• WBC Malaysia, a terrestrial news channel, was yanked off the air just months after launch in the late 2000s. Its broadcast license was abruptly revoked by the corrupt Najib regime for daring to post news critical of the ruling party and exposing corruption in the government.
  • Digi TV, a lifestyle network mostly carried on digital subchannels, lasted less than a year before going off the air on August 1, 2022.
  • La cinq (The five) was, since 1986, France's first privately owned free-to-air television network. But it was never profitable (and, due to lack of reception antennas, it did not cover the whole territory). On 12 April 1992 at midnight, the network died just like that.

     Rebranded Broadcast Networks 
  • National Educational Television (NET) was a forerunner to PBS from 1954-1970. With its controversial documentaries alienating several of its more conservative affiliates and angering the Nixon administration, PBS was created as a successor and NET was merged into its Newark, NJ affiliate WNDT to become WNET in 1970.
    • The original version of the standalone PBS Kids channel was replaced by a joint venture between PBS and NBCUniversal called PBS Kids Sprout in 2005. After NBCUniversal took full control over the network in 2013, it was renamed to simply Sprout. Sprout itself was later rebranded as Universal Kids in 2017, and a new PBS Kids channel was also launched that same year.
    • PBS YOU was another educational channel launched in 2000, that was basically PBS, Part 2. It had budget problems from the start and almost shut down multiple times before being dissolved in 2006. It was then replaced with either the very similar Create, or its sister channel World, both of which are still around.
    • ThinkBright was pretty much the same thing as PBS YOU, but restricted to New York State. It was founded in 2001 by Buffalo affiliate WNED, spread statewide in 2007, lost some of those affiliates and shut down in 2011, replaced by World; except WNED, which got Create instead, and still occasionally uses the ThinkBright branding.
  • The WB and UPN were merged into The CW in 2006 with many of the leftover affiliates joining MyNetworkTV.
  • MundoFox, which launched as a joint venture between Fox International Channels and RCN Television in August 2012, started out as the Spanish counterpart to the Fox Network, producing its own newscasts, airing teleseries and telenovelas, and Spanish-dubbed versions of Fox programs and movies. After Fox sold its stake of the network to RCN Television in July 2015, the network rebranded as MundoMax, before the network ceased operations by the end of November 2016.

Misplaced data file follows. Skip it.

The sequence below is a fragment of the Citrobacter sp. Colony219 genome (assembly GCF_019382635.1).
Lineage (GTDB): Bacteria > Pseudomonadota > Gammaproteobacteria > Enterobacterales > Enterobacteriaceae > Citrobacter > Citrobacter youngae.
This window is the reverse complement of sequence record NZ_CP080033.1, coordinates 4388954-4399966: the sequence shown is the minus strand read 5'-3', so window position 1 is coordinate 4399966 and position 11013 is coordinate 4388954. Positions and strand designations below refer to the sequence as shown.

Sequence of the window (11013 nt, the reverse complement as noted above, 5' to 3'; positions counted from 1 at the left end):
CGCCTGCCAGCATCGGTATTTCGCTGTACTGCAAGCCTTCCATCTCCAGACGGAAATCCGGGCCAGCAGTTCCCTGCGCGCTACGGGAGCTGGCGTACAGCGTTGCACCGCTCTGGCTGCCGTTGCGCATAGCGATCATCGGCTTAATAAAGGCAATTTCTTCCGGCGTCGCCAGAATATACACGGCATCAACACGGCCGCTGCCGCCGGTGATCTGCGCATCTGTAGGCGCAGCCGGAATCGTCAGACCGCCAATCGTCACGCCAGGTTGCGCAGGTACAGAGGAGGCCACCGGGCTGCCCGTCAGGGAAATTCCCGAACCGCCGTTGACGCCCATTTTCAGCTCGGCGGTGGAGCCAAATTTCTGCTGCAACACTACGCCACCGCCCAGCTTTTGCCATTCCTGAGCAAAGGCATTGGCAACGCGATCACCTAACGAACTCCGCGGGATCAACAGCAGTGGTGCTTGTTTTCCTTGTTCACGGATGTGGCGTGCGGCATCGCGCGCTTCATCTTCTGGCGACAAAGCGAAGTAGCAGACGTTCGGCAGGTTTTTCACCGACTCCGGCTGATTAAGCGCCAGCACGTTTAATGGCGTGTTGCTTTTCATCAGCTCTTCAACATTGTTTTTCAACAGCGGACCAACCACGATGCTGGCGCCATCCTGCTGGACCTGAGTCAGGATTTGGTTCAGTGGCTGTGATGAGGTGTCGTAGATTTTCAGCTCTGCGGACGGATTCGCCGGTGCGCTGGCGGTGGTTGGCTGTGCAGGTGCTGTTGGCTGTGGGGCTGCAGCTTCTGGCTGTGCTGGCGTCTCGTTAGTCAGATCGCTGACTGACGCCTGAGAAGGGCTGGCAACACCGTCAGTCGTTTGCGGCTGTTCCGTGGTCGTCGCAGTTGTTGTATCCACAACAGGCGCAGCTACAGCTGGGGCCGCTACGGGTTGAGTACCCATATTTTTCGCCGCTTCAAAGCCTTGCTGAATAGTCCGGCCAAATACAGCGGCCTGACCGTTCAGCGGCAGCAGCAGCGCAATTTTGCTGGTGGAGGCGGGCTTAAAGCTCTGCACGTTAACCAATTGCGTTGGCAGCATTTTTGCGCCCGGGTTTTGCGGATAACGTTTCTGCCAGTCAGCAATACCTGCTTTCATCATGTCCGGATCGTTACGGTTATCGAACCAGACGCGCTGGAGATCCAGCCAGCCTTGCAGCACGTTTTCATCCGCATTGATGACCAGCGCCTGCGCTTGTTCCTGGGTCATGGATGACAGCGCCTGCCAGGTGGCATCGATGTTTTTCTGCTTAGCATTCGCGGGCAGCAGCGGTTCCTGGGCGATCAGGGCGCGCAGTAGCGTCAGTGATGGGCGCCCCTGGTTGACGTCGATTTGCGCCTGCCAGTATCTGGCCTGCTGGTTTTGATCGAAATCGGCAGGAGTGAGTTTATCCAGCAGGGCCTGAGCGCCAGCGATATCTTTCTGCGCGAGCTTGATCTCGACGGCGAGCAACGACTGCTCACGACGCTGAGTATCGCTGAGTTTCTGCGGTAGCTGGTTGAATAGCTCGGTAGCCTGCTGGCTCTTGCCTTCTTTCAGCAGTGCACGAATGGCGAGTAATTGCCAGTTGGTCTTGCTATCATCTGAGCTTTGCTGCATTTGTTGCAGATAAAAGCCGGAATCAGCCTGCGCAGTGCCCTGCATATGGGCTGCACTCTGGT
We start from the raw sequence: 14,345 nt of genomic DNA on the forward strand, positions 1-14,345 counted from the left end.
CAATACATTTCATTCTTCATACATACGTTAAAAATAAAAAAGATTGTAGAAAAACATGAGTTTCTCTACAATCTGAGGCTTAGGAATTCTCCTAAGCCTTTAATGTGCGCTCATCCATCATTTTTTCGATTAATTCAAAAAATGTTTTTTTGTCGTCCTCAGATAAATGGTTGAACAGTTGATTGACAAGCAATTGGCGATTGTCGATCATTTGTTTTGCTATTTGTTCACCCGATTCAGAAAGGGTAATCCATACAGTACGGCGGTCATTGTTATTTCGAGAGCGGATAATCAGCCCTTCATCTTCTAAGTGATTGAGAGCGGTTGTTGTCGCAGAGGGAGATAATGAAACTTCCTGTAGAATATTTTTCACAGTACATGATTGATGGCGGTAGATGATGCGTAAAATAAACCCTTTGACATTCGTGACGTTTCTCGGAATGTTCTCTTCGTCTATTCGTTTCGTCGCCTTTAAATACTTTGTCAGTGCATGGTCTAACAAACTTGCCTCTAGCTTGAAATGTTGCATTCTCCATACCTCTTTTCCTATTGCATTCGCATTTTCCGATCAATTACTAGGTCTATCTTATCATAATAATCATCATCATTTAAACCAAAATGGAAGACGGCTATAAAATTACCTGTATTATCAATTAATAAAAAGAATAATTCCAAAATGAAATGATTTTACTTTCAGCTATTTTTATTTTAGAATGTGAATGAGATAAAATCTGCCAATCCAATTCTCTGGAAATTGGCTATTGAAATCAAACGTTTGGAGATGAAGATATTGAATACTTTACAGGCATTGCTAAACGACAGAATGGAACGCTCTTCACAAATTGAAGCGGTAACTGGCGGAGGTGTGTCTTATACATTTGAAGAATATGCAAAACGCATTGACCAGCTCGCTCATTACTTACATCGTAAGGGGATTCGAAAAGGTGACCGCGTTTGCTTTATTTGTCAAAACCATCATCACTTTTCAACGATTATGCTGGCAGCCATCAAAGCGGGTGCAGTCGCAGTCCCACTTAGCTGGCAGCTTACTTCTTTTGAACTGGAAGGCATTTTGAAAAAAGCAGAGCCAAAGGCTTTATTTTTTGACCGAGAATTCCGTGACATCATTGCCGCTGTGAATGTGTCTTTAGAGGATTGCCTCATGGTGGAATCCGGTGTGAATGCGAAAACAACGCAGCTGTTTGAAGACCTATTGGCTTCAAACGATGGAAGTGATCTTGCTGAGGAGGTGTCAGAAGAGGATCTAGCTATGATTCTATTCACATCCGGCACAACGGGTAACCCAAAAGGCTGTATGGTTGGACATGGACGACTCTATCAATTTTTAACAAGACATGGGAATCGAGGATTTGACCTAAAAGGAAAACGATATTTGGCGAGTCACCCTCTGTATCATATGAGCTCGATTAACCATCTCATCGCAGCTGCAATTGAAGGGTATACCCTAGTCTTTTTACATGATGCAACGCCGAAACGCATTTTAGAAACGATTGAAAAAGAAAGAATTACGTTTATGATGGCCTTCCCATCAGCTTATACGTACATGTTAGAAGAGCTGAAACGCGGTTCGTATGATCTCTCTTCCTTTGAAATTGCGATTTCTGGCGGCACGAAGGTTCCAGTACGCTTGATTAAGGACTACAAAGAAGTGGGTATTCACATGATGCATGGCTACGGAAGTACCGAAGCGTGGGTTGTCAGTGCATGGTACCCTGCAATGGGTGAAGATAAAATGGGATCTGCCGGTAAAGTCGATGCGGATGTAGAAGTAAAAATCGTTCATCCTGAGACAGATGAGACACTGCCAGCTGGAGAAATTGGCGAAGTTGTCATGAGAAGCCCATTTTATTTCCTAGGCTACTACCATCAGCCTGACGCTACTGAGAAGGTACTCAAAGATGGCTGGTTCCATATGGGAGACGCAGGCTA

• Infomall TV Network (inTV), a network that was more or less 100% infomercials, evolved into PAX, which became "i" and then Ion Television.
    • Another ION channel, ION Life, rebranded in 2019 as ION Plus and shifted from lifestyle programming to dramas and crime programming. It has since become a linear-only channel, it's over-the-air broadcasting having been suspended in 2021 to make room for other networks on the ION stations.
  • QTV was an offshoot channel of GMA Network, whose viewership was aimed towards women. As Network Decay stepped in, it was shut down in 2011, and was replaced by GMA News TV, which in turn also fell victim to decay... until it was rebranded once again as GTV (or Good TV as it was known) in 2021, and pretty much carried mixed programs in a attempt to prevent another decay just like the former two channels.
    • However, this was not the first time GMA did this. Their first attempt at a second channel, Citynet 27, only lasted for a few years in the mid-90's to early 2000's.
  • Studio 23 was a channel owned by ABS-CBN, where much of the programs were young adult oriented and its programming were in English. It ceased operations in 2014 due to declining viewership, and it was replaced by a sports-oriented channel also run by ABS-CBN.